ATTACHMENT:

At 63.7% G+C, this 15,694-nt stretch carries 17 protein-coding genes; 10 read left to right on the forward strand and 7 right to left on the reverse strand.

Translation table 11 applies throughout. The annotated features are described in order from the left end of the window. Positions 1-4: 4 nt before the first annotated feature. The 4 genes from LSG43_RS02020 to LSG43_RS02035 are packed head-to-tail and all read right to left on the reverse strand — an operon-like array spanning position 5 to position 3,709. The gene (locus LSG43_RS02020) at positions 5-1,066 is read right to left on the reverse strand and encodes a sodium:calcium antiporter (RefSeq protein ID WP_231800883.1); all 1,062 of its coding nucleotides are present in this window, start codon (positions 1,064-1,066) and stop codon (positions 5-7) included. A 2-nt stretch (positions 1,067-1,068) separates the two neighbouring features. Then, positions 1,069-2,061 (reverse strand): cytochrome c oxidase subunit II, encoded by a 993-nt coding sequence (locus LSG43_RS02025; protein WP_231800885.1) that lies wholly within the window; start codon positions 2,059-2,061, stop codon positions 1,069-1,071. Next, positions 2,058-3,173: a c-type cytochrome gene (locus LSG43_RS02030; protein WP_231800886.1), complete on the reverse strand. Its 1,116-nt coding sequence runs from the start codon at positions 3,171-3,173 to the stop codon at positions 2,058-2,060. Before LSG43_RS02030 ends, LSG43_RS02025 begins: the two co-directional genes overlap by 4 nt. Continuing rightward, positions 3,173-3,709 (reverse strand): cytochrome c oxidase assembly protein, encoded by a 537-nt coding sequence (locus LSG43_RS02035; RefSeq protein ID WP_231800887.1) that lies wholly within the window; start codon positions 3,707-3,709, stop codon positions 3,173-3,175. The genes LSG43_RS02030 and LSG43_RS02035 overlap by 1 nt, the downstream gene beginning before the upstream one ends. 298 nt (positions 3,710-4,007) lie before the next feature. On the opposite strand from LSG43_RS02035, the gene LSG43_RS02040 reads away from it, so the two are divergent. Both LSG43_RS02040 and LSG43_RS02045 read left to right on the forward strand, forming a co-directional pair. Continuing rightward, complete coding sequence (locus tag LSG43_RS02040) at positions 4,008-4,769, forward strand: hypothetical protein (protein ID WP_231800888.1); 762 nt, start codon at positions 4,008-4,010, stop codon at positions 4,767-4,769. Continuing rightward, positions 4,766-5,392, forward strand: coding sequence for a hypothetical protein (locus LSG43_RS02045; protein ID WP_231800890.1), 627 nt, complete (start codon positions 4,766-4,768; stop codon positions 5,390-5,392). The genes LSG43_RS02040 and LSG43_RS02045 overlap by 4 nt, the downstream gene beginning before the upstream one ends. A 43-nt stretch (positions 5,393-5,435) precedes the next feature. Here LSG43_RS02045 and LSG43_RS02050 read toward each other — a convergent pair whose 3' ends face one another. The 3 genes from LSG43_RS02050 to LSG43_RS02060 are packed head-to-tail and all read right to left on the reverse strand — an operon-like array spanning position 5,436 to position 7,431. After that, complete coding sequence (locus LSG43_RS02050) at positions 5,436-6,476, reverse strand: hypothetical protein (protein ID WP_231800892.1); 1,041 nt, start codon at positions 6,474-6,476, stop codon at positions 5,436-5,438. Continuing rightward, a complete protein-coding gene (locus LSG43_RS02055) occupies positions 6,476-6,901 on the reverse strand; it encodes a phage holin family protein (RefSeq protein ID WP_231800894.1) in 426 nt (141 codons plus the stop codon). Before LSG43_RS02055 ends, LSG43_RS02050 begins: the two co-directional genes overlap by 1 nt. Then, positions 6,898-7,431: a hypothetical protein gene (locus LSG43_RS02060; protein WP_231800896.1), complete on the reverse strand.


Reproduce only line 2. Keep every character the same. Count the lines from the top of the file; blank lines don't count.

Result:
Translation table 11 applies throughout. The annotated features are described in order from the left end of the window. Positions 1-4: 4 nt before the first annotated feature. The 4 genes from LSG43_RS02020 to LSG43_RS02035 are packed head-to-tail and all read right to left on the reverse strand — an operon-like array spanning position 5 to position 3,709. The gene (locus LSG43_RS02020) at positions 5-1,066 is read right to left on the reverse strand and encodes a sodium:calcium antiporter (RefSeq protein ID WP_231800883.1); all 1,062 of its coding nucleotides are present in this window, start codon (positions 1,064-1,066) and stop codon (positions 5-7) included. A 2-nt stretch (positions 1,067-1,068) separates the two neighbouring features. Then, positions 1,069-2,061 (reverse strand): cytochrome c oxidase subunit II, encoded by a 993-nt coding sequence (locus LSG43_RS02025; protein WP_231800885.1) that lies wholly within the window; start codon positions 2,059-2,061, stop codon positions 1,069-1,071. Next, positions 2,058-3,173: a c-type cytochrome gene (locus LSG43_RS02030; protein WP_231800886.1), complete on the reverse strand. Its 1,116-nt coding sequence runs from the start codon at positions 3,171-3,173 to the stop codon at positions 2,058-2,060. Before LSG43_RS02030 ends, LSG43_RS02025 begins: the two co-directional genes overlap by 4 nt. Continuing rightward, positions 3,173-3,709 (reverse strand): cytochrome c oxidase assembly protein, encoded by a 537-nt coding sequence (locus LSG43_RS02035; RefSeq protein ID WP_231800887.1) that lies wholly within the window; start codon positions 3,707-3,709, stop codon positions 3,173-3,175. The genes LSG43_RS02030 and LSG43_RS02035 overlap by 1 nt, the downstream gene beginning before the upstream one ends. 298 nt (positions 3,710-4,007) lie before the next feature. On the opposite strand from LSG43_RS02035, the gene LSG43_RS02040 reads away from it, so the two are divergent. Both LSG43_RS02040 and LSG43_RS02045 read left to right on the forward strand, forming a co-directional pair. Continuing rightward, complete coding sequence (locus tag LSG43_RS02040) at positions 4,008-4,769, forward strand: hypothetical protein (protein ID WP_231800888.1); 762 nt, start codon at positions 4,008-4,010, stop codon at positions 4,767-4,769. Continuing rightward, positions 4,766-5,392, forward strand: coding sequence for a hypothetical protein (locus LSG43_RS02045; protein ID WP_231800890.1), 627 nt, complete (start codon positions 4,766-4,768; stop codon positions 5,390-5,392). The genes LSG43_RS02040 and LSG43_RS02045 overlap by 4 nt, the downstream gene beginning before the upstream one ends. A 43-nt stretch (positions 5,393-5,435) precedes the next feature. Here LSG43_RS02045 and LSG43_RS02050 read toward each other — a convergent pair whose 3' ends face one another. The 3 genes from LSG43_RS02050 to LSG43_RS02060 are packed head-to-tail and all read right to left on the reverse strand — an operon-like array spanning position 5,436 to position 7,431. After that, complete coding sequence (locus LSG43_RS02050) at positions 5,436-6,476, reverse strand: hypothetical protein (protein ID WP_231800892.1); 1,041 nt, start codon at positions 6,474-6,476, stop codon at positions 5,436-5,438. Continuing rightward, a complete protein-coding gene (locus LSG43_RS02055) occupies positions 6,476-6,901 on the reverse strand; it encodes a phage holin family protein (RefSeq protein ID WP_231800894.1) in 426 nt (141 codons plus the stop codon). Before LSG43_RS02055 ends, LSG43_RS02050 begins: the two co-directional genes overlap by 1 nt. Then, positions 6,898-7,431: a hypothetical protein gene (locus LSG43_RS02060; protein WP_231800896.1), complete on the reverse strand.